VShandrapala Weerasuriya does not remember when he last took his medicine. The 67-year-old retired businessman, living in the Gampaha district of Sri Lanka, has always relied on medication to control his hereditary nervous condition, which makes him dizzy and unable to walk.

But since his prescription just ran out, he can’t get another supply. The drug is simply no longer available in Sri Lanka.

“I’m afraid of becoming paralyzed because there’s no one to take care of us,” he said worriedly. “My wife and I do everything on our own. We share household chores and manage them among ourselves. My wife has a knee problem and she can barely walk.

Sri Lanka’s financial crisis, the worst since independence, is rapidly turning into an alarming health crisis. Government coffers have fallen to their lowest levels on record and last week the country was forced to default on its international loans for the first time in its history. Without crucial foreign currency, Sri Lanka has been unable to import the essentials: food, fuel – and medicine.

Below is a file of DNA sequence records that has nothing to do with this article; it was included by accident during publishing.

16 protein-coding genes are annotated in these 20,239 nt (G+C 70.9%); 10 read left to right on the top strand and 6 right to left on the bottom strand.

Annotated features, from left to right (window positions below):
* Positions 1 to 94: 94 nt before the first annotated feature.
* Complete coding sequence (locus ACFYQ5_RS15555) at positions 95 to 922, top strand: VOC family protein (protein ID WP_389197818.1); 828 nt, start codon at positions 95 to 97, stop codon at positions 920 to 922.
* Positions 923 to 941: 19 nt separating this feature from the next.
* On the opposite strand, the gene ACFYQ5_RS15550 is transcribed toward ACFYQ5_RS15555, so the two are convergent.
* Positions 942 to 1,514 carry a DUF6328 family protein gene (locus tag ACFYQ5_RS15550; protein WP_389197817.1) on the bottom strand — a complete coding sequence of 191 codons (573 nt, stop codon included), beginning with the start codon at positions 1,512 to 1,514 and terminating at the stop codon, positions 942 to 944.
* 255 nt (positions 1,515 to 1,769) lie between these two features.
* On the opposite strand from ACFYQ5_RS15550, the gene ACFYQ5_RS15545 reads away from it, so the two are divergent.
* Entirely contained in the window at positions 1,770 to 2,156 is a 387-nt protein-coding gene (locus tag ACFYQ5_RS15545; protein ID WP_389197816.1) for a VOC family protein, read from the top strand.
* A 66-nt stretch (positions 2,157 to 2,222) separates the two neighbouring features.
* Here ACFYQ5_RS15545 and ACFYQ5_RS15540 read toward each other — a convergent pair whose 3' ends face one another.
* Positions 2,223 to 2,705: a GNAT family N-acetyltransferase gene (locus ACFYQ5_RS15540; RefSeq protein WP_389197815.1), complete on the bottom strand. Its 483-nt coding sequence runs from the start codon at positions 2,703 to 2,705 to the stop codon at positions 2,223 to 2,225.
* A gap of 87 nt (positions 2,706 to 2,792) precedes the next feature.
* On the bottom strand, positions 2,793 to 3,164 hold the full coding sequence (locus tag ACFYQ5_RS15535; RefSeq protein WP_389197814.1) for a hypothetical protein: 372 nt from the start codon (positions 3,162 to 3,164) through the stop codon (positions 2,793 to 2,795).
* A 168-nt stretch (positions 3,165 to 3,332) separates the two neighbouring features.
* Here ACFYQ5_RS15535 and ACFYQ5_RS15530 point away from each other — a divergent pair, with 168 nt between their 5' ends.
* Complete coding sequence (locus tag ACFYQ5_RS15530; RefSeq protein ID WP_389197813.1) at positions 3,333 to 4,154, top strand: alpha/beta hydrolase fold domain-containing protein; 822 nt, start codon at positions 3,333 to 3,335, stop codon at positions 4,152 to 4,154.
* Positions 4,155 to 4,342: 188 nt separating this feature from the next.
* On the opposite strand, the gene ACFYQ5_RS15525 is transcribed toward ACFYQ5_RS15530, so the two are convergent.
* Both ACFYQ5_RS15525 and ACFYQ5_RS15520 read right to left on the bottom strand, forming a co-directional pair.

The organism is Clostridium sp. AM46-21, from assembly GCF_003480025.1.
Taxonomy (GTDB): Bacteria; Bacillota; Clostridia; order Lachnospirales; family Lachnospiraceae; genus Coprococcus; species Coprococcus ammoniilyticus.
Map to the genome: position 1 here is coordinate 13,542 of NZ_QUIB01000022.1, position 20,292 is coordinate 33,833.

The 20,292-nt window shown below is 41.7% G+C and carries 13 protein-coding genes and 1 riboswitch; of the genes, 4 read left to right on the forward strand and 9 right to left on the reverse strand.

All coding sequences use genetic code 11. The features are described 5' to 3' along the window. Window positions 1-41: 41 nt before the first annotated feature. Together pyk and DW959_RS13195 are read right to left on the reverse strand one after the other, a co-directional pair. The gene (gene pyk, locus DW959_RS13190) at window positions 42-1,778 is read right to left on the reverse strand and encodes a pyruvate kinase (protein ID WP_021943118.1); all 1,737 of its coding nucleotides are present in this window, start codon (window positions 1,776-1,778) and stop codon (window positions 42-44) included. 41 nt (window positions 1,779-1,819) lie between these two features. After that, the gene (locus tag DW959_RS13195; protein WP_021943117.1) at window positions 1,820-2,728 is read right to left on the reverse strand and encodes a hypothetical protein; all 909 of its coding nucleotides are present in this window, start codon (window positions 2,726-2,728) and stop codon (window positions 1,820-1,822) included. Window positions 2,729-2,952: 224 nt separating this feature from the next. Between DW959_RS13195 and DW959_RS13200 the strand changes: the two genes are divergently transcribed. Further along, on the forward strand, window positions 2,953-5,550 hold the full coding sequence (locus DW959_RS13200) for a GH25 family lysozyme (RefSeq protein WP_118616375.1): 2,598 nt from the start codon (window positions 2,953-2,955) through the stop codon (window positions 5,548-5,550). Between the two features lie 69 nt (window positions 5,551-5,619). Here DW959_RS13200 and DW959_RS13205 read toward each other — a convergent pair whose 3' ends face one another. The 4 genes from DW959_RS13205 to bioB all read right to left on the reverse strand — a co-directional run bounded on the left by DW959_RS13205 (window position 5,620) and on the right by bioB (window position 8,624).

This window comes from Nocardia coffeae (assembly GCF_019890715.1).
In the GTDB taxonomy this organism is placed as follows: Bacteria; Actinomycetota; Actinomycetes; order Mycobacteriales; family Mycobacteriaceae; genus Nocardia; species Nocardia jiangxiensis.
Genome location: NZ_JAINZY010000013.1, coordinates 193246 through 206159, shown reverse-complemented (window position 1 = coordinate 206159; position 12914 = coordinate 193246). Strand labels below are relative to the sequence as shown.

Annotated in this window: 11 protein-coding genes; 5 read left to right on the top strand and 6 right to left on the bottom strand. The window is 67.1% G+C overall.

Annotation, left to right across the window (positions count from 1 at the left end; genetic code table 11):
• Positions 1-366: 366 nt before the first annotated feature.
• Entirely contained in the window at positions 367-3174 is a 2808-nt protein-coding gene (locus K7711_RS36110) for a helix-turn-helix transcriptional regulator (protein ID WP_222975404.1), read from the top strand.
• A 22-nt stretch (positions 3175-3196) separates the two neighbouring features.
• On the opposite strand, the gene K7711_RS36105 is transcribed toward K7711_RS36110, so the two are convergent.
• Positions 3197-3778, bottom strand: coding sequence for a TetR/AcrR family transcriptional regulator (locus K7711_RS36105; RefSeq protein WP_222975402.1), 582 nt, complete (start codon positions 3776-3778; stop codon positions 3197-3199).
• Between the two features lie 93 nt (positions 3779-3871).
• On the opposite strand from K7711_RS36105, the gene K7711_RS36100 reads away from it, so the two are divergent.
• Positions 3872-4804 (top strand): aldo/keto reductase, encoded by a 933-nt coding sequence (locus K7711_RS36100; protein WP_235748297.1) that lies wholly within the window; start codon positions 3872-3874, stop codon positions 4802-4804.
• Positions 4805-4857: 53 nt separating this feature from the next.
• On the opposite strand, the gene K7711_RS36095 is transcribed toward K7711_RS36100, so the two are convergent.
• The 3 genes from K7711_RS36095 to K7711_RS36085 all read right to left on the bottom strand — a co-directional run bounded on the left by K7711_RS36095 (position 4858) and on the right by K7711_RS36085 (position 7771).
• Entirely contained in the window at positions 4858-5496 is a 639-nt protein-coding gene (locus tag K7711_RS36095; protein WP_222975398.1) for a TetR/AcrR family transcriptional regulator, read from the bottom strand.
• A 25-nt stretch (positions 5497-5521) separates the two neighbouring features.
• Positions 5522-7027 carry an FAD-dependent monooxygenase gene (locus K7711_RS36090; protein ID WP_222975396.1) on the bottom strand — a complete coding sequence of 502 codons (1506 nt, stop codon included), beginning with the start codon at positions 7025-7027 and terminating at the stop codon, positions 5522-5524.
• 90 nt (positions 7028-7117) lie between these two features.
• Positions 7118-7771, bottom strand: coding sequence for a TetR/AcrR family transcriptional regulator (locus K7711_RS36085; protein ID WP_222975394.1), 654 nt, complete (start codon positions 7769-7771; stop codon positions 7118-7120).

Sri Lanka imports over 80% of its medical supplies. Today, nearly 200 medical items are missing, including 76 essential life-saving drugs, ranging from blood thinners for patients suffering from heart attacks and strokes to antibiotics, rabies vaccines and cancer chemotherapy drugs. Essential surgical equipment and anesthesia are running out so quickly that the decision was made this week that only emergency surgeries, mainly of heart and cancer patients, would take place. All routine surgeries – from hernias to swollen appendages – have been put on hold. Some public hospitals have been instructed to only admit emergency patients.